A small plane crashed Saturday morning in the Bon Secour area in south Baldwin County, killing two people who were aboard.

According to Baldwin County Sheriff's Office, the aircraft went down in a sod field near Craft Farms Road west of County Road 65.

Sheriff Hoss Mack said the Baldwin County 911 Operations Center received a report of a plane possibly crashing in the Bon Secour area at about 10:15 a.m. The Foley Fire Department and the Foley Police Department arrived on scene to find a single-engine aircraft down in the sod field.

The Sheriff's Office also responded to the scene.

"Further investigation revealed two individuals still in the aircraft," Mack said. "Both individuals were pronounced dead at the scene. Their names are not being released at this time pending notification of next of kin."

Mack said the accident was witnessed and that it appeared the plane was attempting to pick up an advertisement banner and got into distress and crashed almost immediately.

A former pilot who flew these types of banner planes said the job is not horribly unsafe.

"It's not inherently dangerous for the amount of banners that are out there," said Ron Nelson. "Banner planes that are flying, there's only a handful of accidents that I do know of."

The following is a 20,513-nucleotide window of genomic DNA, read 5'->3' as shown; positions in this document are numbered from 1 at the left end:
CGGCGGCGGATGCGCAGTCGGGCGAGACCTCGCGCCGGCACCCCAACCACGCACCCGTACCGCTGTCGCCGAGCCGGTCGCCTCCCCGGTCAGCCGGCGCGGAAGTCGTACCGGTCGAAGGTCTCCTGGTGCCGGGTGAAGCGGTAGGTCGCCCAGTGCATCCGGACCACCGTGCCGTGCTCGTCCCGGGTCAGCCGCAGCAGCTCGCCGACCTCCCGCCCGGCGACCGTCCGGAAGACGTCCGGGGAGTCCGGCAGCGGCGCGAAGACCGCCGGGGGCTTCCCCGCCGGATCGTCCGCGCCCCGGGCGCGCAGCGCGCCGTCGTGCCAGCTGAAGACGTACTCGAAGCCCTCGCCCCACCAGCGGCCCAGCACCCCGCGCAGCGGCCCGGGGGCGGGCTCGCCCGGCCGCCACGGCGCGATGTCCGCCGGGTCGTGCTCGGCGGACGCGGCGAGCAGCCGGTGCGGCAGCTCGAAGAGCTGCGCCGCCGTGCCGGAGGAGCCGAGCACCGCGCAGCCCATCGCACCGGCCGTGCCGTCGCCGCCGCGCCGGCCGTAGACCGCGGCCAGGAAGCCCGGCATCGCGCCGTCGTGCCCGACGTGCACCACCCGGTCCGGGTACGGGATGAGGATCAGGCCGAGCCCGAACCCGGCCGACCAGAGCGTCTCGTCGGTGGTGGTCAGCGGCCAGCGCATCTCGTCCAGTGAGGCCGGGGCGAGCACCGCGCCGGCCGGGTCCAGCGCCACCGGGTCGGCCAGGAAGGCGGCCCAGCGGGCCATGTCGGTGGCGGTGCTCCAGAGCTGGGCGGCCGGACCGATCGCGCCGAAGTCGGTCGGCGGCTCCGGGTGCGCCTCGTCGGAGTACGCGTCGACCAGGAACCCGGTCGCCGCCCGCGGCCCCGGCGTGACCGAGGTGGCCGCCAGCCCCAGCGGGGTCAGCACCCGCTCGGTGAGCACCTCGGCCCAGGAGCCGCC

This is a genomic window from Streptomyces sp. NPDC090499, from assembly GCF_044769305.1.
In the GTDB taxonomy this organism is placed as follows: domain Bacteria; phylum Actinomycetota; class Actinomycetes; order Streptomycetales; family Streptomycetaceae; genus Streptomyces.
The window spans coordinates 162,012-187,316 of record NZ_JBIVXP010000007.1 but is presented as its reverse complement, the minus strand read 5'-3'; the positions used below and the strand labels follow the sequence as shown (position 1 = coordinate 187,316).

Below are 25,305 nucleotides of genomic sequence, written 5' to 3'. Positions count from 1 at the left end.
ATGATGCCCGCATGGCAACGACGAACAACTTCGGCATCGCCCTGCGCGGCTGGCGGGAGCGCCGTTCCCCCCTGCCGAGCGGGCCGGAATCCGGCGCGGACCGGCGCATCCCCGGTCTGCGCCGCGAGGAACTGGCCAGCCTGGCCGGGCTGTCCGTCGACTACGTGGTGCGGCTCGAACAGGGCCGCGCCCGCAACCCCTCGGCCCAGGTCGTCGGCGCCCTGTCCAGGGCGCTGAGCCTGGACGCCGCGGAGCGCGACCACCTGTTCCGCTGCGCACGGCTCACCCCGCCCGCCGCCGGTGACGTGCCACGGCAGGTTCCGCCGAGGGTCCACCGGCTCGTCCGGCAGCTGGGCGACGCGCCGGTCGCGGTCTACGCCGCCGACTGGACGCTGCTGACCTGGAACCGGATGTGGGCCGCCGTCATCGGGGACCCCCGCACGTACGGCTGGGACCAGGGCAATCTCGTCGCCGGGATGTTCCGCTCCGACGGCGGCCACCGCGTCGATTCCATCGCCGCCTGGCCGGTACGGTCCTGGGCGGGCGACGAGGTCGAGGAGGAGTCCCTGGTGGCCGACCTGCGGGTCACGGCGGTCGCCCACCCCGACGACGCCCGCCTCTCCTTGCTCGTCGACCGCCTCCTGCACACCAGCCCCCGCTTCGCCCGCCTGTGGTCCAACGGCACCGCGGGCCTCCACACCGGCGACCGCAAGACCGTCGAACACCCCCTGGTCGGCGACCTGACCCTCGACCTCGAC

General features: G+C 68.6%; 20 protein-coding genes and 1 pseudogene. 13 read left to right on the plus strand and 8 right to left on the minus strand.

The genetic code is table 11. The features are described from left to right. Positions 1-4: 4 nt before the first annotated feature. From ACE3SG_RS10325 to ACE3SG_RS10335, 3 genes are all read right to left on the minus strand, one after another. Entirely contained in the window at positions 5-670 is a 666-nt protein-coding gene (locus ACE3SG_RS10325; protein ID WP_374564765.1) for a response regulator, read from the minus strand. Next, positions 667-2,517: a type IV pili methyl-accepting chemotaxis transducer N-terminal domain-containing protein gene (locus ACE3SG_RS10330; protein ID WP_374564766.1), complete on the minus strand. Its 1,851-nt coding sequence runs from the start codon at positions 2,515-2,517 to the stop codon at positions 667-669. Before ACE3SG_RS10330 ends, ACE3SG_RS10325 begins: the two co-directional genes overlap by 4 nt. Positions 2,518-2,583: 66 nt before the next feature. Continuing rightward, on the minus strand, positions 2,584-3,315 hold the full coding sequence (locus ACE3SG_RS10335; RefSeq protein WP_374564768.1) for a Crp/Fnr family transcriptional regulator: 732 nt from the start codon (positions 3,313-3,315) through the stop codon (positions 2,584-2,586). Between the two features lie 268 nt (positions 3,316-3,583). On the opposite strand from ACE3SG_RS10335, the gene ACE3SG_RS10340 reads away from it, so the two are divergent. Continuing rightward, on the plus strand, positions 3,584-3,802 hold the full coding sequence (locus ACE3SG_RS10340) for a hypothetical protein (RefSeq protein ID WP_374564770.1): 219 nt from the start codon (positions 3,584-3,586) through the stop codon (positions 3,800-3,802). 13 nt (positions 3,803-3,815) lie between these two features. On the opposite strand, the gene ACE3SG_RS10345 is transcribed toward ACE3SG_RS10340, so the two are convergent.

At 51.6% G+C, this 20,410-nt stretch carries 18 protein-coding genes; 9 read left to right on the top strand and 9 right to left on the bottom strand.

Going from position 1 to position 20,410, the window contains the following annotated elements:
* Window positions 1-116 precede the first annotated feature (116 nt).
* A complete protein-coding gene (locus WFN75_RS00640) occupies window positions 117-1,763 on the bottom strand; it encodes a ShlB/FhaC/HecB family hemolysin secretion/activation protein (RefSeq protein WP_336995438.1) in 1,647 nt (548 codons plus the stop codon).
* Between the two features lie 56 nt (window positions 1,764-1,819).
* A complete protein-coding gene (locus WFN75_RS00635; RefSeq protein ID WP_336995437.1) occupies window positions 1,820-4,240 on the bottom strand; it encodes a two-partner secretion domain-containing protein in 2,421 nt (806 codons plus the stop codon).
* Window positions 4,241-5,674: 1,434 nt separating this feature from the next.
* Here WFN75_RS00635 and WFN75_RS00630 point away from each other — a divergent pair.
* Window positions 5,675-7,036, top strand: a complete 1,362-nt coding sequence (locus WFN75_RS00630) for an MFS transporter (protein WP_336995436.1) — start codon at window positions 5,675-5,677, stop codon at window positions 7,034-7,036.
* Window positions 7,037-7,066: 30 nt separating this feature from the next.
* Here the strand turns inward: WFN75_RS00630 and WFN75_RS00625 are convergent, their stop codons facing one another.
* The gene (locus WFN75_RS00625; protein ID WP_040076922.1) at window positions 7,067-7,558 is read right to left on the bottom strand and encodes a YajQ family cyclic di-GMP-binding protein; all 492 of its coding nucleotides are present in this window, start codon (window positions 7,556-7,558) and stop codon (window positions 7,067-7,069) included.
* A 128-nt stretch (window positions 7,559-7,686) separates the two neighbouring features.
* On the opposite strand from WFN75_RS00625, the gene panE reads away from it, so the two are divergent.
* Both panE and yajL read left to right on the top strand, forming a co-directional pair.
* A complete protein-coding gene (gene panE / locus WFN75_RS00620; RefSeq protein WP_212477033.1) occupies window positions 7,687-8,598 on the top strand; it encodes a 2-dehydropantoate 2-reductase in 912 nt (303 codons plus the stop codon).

The banner is normally picked up using a hook coming out from the back of the plane. It then grabs onto a rope attached to the banner. Nelson said while he knows of cases where issues do come up, some of them hitting close to home. At this point, it is unclear what happened on Saturday.

"I've lost a few friends inflight doing it," he said. "I've lost a brother picking up a banner, he caught it in the main gear. It threw the center of gravity off, it happens."

The Federal Aviation Administration on Saturday afternoon said the plane is an 8GCBC Scout aircraft that crashed in a field and caught fire after departing a private grass strip near the Foley Municipal Airport.

The crash is being investigated by the Baldwin County Sheriffs Office, the Baldwin County Coroner's Office, the FAA and the National Transportation Safety Board, the sheriff said.

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